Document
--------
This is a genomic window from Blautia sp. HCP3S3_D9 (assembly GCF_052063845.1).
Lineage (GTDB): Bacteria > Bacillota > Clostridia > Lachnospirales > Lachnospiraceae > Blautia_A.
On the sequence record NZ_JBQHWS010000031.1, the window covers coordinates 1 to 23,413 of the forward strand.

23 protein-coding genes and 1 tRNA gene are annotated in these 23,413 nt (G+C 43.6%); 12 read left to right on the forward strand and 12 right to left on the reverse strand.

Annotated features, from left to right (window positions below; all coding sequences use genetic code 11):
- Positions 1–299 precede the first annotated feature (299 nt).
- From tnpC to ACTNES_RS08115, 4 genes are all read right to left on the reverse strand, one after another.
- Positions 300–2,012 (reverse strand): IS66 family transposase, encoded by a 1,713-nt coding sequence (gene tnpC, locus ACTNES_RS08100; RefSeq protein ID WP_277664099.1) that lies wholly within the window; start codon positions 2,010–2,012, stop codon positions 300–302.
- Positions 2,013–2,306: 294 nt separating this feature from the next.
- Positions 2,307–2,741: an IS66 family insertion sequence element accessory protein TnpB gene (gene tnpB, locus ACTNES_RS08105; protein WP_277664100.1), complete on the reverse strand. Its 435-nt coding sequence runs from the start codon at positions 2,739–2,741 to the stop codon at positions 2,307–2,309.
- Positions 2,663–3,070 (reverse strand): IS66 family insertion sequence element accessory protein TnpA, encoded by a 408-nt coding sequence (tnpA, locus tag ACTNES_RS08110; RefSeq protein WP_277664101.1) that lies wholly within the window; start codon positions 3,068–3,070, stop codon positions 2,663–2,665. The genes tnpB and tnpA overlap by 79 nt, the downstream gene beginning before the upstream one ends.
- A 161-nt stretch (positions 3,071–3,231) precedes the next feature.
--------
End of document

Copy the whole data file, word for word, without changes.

This is a genomic window from Blautia sp. HCP3S3_D9 (assembly GCF_052063845.1).
Lineage (GTDB): Bacteria > Bacillota > Clostridia > Lachnospirales > Lachnospiraceae > Blautia_A.
On the sequence record NZ_JBQHWS010000031.1, the window covers coordinates 1 to 23,413 of the forward strand.

23 protein-coding genes and 1 tRNA gene are annotated in these 23,413 nt (G+C 43.6%); 12 read left to right on the forward strand and 12 right to left on the reverse strand.

Annotated features, from left to right (window positions below; all coding sequences use genetic code 11):
- Positions 1–299 precede the first annotated feature (299 nt).
- From tnpC to ACTNES_RS08115, 4 genes are all read right to left on the reverse strand, one after another.
- Positions 300–2,012 (reverse strand): IS66 family transposase, encoded by a 1,713-nt coding sequence (gene tnpC, locus ACTNES_RS08100; RefSeq protein ID WP_277664099.1) that lies wholly within the window; start codon positions 2,010–2,012, stop codon positions 300–302.
- Positions 2,013–2,306: 294 nt separating this feature from the next.
- Positions 2,307–2,741: an IS66 family insertion sequence element accessory protein TnpB gene (gene tnpB, locus ACTNES_RS08105; protein WP_277664100.1), complete on the reverse strand. Its 435-nt coding sequence runs from the start codon at positions 2,739–2,741 to the stop codon at positions 2,307–2,309.
- Positions 2,663–3,070 (reverse strand): IS66 family insertion sequence element accessory protein TnpA, encoded by a 408-nt coding sequence (tnpA, locus tag ACTNES_RS08110; RefSeq protein WP_277664101.1) that lies wholly within the window; start codon positions 3,068–3,070, stop codon positions 2,663–2,665. The genes tnpB and tnpA overlap by 79 nt, the downstream gene beginning before the upstream one ends.
- A 161-nt stretch (positions 3,071–3,231) precedes the next feature.